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Wisconsin warden comes home to work

Warden Dave Sanda chats with Terry Bishop of Superior, left, and Rob Downs, of Wascott, on a recent morning. The two men were unloading their ATVs to start a ride on one of the many trails in Douglas County. John Myers / Forum News Service1 / 4
Conservation Warden Dave Sanda's office is inside his state-issued Ford pickup truck. Sanda can get access to the Internet and state records anywhere he has cellphone coverage. He transferred into one of three Douglas County posts in March and is also filling in in parts of Washburn County. John Myers / Forum News Service2 / 4
Wisconsin Conservation Warden Dave Sanda talks with a boatload of anglers fishing on Leader Lake near Wascott on an August morning. Sanda reminded the anglers that anyone in the boat under age 13 must have a life jacket on under state law. John Myers / Forum News Service3 / 4
Warden Dave Sanda uses his binoculars to check on a complaint that a lakefront homeowner had placed mooring buoys too far out in Bond Lake near Wascott. Sanda said the buoys appeared to comply with state law. John Myers / Forum News Service4 / 4

WASCOTT, Wis. — Dave Sanda threw his state-issued pickup into park and jumped out, striding quickly down to the water's edge at the small boat landing on Leader Lake.

"How's it going out there?'' Sanda yelled to four anglers casting from a boat on a mirror-calm morning.

I hadn't even seen the boat from the truck. But Sanda saw the situation as another chance to make contact with the public, another chance to educate a boatload of outdoorspeople, none of whom were wearing life jackets.

"Pretty good,'' a man, who might have been the father of three boys on board, hollered back.

"Do you have life jackets on board for everybody?" Sanda asked back to the boat about 100 feet off shore.

"Yeah, they're stored in here,'' the man replied.

"Why don't you dig one out for the little guy. If he's under 13 he has to have it on at all times,'' Sanda replied.

"Sorry about that,'' the man said, possibly recognizing Sanda's Wisconsin Conservation Warden uniform from afar. "Thanks for reminding me."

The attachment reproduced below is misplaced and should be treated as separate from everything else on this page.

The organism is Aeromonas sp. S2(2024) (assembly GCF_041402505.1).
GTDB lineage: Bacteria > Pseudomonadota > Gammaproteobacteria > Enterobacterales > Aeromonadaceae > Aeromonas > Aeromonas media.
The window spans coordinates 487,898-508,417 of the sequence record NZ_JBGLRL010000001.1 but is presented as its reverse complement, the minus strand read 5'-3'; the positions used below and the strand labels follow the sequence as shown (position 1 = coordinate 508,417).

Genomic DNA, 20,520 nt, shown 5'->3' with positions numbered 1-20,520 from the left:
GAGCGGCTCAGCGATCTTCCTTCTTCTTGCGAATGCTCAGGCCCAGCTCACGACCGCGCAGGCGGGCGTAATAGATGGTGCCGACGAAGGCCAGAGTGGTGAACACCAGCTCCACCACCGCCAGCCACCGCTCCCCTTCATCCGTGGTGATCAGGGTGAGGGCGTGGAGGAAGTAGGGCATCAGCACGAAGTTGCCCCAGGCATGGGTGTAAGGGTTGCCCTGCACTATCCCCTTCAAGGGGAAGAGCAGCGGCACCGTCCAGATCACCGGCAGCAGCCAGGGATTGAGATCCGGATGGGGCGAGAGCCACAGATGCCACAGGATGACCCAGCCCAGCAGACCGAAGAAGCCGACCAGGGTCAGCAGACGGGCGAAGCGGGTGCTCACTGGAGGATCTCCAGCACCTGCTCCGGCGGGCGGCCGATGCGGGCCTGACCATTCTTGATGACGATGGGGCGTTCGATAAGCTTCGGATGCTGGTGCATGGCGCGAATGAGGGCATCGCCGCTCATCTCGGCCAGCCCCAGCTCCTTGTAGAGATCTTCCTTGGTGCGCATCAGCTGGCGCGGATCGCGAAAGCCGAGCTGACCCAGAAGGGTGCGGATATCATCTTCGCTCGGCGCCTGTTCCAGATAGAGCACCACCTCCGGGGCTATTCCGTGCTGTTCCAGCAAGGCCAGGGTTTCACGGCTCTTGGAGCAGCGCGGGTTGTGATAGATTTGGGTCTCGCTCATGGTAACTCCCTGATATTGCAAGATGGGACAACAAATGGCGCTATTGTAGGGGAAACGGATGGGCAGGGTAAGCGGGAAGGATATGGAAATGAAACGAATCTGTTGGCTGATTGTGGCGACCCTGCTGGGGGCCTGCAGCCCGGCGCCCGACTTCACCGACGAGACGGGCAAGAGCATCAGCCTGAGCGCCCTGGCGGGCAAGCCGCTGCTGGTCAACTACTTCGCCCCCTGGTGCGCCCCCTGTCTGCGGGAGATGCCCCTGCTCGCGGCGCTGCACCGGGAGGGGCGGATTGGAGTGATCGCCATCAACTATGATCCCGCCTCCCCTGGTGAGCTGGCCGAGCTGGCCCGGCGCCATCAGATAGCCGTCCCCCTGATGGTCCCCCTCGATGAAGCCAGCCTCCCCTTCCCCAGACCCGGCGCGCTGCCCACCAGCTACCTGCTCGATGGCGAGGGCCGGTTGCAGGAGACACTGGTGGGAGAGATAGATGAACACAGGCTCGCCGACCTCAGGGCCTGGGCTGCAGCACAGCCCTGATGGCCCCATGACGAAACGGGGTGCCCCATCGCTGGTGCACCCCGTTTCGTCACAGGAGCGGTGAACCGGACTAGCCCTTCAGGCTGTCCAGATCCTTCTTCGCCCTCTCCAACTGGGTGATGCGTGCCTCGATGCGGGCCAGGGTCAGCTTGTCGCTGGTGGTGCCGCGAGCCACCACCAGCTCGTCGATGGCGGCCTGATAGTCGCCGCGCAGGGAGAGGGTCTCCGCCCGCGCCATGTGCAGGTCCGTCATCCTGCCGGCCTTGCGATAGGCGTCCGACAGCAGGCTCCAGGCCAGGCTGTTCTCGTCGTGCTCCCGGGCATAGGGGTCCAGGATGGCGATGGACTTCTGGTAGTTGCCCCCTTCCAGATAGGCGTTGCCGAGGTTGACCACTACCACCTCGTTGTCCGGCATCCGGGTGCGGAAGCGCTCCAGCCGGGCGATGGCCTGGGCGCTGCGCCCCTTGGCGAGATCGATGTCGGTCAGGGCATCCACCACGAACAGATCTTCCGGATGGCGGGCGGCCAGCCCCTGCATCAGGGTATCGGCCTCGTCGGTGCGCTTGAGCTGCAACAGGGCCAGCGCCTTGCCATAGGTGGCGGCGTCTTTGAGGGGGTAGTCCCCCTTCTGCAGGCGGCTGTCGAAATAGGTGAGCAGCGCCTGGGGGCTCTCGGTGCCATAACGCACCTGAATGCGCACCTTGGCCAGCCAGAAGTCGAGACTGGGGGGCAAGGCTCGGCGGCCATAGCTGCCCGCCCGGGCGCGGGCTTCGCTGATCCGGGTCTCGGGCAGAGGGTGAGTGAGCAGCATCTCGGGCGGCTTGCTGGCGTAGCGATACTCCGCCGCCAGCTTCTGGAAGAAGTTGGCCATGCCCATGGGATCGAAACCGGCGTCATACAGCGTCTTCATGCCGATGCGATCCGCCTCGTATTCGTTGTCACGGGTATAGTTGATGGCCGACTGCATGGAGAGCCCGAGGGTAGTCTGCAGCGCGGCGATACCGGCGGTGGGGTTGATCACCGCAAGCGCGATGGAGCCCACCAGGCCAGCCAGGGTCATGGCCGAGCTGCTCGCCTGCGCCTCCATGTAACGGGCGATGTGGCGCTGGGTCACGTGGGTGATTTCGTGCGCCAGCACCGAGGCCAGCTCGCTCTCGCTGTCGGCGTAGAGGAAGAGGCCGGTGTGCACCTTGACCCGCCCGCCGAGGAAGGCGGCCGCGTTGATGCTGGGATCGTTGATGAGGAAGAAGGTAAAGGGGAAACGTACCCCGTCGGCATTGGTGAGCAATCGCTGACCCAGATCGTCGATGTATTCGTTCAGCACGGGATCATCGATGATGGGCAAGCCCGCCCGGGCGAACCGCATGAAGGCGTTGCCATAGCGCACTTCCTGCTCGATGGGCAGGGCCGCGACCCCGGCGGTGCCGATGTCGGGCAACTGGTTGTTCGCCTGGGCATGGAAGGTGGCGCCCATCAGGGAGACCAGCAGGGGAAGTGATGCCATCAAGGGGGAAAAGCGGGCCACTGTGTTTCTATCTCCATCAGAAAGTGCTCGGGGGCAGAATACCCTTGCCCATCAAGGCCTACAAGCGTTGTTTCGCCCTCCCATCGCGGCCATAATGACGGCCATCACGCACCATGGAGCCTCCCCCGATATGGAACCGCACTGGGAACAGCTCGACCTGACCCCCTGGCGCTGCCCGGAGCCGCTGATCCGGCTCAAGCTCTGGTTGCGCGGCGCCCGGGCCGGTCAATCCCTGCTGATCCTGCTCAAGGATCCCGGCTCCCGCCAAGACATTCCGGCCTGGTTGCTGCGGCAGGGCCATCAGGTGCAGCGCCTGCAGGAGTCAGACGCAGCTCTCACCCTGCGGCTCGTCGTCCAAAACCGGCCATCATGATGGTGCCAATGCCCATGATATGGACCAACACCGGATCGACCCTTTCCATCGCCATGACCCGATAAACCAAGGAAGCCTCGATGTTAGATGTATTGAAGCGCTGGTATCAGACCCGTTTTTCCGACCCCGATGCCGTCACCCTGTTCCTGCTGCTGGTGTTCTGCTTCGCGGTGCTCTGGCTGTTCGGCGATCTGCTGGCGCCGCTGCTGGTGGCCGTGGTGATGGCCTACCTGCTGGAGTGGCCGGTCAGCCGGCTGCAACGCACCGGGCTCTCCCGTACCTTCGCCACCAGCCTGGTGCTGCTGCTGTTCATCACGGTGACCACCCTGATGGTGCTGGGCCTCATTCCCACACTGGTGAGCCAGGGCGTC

"Good luck,'' Sanda replied. "What are you using? You might want to try topwater lures on this calm water this morning."

By the time we turned to walk away the littlest angler in the boat was donning a life jacket. And, just as fast, we were back in Sanda's truck, bumping off to his next stop.

"Most of our contacts are like that. Really just a safety reminder. ... Public education is a big part of what we do,'' Sanda said. "That was a little awkward, with me being on shore and them out in a boat. But it worked. It was a good contact."


Douglas County is familiar territory for Sanda, 26, who has hunted and fished the backwoods and waters here most his life. He grew up in the Town of Superior, near Pattison State Park.

As a kid he camped and fished in the nearby Chequamegon National Forest with his family and hunted grouse and deer near home. He graduated from Superior High School in 2010. He worked part time in Pattison Park for the DNR as a ranger in training and then went on to earn his degree in wildlife ecology from the University of Wisconsin-Stevens Point.

"I always knew I wanted to do something with wildlife, something outdoors,'' Sanda said. But instead of wildlife management or research, Sanda went on to earn his law enforcement certification.

"I thought being a conservation warden would get me outdoors more. And I'm kind of a safety guy, and safety is a big part of what we do,'' Sanda said while driving the backroads of his home county.

Law enforcement runs pretty deep in the Sanda family. Dave's younger brother, Matthew Sanda, is an officer for Eau Claire, Wis. Police Department. Their father, Dave, served as a military police officer in the U.S. Air Force and served during Operation Desert Storm. Dave's aunt is a sergeant for the Casper, Wyo., Police Department and his cousin, Heather Barnes, serves on the Duluth Police Department.

His first official DNR jobs were as a ranger at busy state parks in the southern half of the state, Buckhorn and Devil's Lake, where he had to deal with a lot of unruly people who were often partying too hard while on vacation. The DNR recently split the Park Ranger and Conservation Warden jobs, with wardens handling law enforcement and park rangers no longer licensed officers but instead focused on resource management and public education.